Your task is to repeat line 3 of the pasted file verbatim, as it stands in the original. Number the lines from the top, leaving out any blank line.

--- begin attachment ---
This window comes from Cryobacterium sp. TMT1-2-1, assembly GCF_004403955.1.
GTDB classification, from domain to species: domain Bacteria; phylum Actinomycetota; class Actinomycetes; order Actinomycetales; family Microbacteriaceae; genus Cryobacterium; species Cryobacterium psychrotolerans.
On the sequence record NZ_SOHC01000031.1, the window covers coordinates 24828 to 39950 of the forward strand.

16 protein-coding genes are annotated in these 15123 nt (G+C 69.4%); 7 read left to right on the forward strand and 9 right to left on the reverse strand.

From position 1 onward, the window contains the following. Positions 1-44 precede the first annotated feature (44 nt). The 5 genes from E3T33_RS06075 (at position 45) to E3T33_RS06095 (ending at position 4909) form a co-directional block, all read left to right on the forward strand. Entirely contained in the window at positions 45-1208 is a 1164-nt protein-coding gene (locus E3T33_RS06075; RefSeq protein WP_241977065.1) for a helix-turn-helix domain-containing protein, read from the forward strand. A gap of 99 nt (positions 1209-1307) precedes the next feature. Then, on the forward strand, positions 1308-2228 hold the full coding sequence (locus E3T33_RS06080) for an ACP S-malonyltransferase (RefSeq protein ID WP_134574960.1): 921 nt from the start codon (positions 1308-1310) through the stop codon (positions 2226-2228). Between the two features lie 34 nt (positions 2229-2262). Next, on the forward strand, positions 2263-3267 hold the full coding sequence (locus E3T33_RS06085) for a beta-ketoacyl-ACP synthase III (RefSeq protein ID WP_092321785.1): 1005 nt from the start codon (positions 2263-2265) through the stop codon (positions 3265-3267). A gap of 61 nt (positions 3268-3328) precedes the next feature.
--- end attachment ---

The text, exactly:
On the sequence record NZ_SOHC01000031.1, the window covers coordinates 24828 to 39950 of the forward strand.